Review: Lost Girl – Season 2 / Cert: 15 / Director: Various / Screenplay: Various / Starring: Anna Silk, Kris Holden-Reid, Ksenia Solo, Richard Howland, Zoie Palmer, Lina Roessler / Release Date: September 9th
Lost Girl established itself in its first season as a go-to show for fans of paranormal romance and urban fantasy. Its heroine, Bo (Silk), is a succubus with a heart of gold caught between the forces of the Light and Dark Fae but unwilling to commit to either. This position has its perils, but it enables her to go to places other Fae can't, and so she does, with the assistance of a small but hardy band of friends and helpers.
The second season pretty much picks up where the first one left off. In her day job as a private eye, Bo investigates another slew of supernatural cases: cracking down on the trade in Mongolian death worms, locating a gun-wielding street artist, tracking down a villain who's been busted out of jail by a bunch of Fae exotic dancers and taking on an ancient Egyptian resurrectionist with a fondness for ballet. Meanwhile, there are romantic entanglements aplenty. Bo's on-off boyfriend, Dyson (Holden-Reid), has had his ability to love Bo magically sucked from his body, but there's a welcome distraction for him in the form of old flame Ciara (Roessler). In turn, the bi-curious Bo tries cuddling up to cute Doctor Lauren (Palmer) for comfort, but she has baggage of her own, and besides, Bo's bestie Kenzi (Solo) gets jealous when Lauren hogs all of Bo's attention.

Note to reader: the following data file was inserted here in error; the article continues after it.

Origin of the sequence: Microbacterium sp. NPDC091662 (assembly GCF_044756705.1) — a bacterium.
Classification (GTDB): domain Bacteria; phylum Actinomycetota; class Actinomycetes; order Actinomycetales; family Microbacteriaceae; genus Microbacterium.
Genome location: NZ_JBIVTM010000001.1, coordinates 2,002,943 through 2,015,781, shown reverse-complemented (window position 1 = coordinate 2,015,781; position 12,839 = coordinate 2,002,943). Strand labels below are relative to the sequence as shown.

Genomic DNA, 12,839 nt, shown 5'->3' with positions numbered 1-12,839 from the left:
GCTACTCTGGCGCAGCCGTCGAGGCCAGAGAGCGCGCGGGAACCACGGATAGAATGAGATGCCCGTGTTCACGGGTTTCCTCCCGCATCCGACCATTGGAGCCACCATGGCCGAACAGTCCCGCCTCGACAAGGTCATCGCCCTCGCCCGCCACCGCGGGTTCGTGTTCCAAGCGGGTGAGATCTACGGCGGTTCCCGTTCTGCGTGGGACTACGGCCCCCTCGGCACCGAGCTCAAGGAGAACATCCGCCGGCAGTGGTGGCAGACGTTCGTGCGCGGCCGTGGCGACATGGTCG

Its unusually unjudgemental and grown-up attitude towards sexuality is Lost Girl's key strength, the thing that makes it stand out from the pack. Throw in sharp, catty scripts from a largely female writers' room and good performances from an unconventional cast (neither Silk nor Palmer are what you would call TV pretty, but there's a crackling on-screen chemistry between them), and it's easy to see why the show has its devoted fans.
Where Season 2 disappoints, though, is in the area of spectacle. Lost Girl was never an expensive-looking series, but this time round signs of a rapidly dwindling budget are all over the place. At one point, Bo's pals hide in terror from a cohort of goons who have come to slay them, but we have to take their presence for granted as there is no cut-away shot to show us what they look like. The season finale is particularly underwhelming: it promises a reckoning with an all-powerful demonic creature, mightier than the Fae, but this turns out to be some greaseball in a cheap suit waving a naff CGI flaming sword. Even the Dal Riata, the pub where everyone who's anyone in Lost Girl hangs out for a pint, isn't immune from the cost-cutting: it grows emptier and emptier as the budget for extras seems to have been slashed. A shame... but we'll still be coming back for Seasons 3 and 4.